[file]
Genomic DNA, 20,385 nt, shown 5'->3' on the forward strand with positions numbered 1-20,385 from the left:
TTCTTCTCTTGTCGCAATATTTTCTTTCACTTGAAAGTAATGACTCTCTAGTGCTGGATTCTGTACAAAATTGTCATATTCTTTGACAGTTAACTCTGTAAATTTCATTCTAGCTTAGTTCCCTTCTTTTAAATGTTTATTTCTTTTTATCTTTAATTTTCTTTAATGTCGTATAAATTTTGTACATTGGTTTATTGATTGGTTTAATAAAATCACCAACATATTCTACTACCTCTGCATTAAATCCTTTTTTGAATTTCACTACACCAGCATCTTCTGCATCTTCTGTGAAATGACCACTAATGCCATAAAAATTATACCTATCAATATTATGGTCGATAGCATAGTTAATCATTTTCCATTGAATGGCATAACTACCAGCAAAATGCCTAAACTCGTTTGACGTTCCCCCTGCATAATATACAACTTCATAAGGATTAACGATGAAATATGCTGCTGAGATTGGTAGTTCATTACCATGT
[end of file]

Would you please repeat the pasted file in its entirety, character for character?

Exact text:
Genomic DNA, 20,385 nt, shown 5'->3' on the forward strand with positions numbered 1-20,385 from the left:
TTCTTCTCTTGTCGCAATATTTTCTTTCACTTGAAAGTAATGACTCTCTAGTGCTGGATTCTGTACAAAATTGTCATATTCTTTGACAGTTAACTCTGTAAATTTCATTCTAGCTTAGTTCCCTTCTTTTAAATGTTTATTTCTTTTTATCTTTAATTTTCTTTAATGTCGTATAAATTTTGTACATTGGTTTATTGATTGGTTTAATAAAATCACCAACATATTCTACTACCTCTGCATTAAATCCTTTTTTGAATTTCACTACACCAGCATCTTCTGCATCTTCTGTGAAATGACCACTAATGCCATAAAAATTATACCTATCAATATTATGGTCGATAGCATAGTTAATCATTTTCCATTGAATGGCATAACTACCAGCAAAATGCCTAAACTCGTTTGACGTTCCCCCTGCATAATATACAACTTCATAAGGATTAACGATGAAATATGCTGCTGAGATTGGTAGTTCATTACCATGT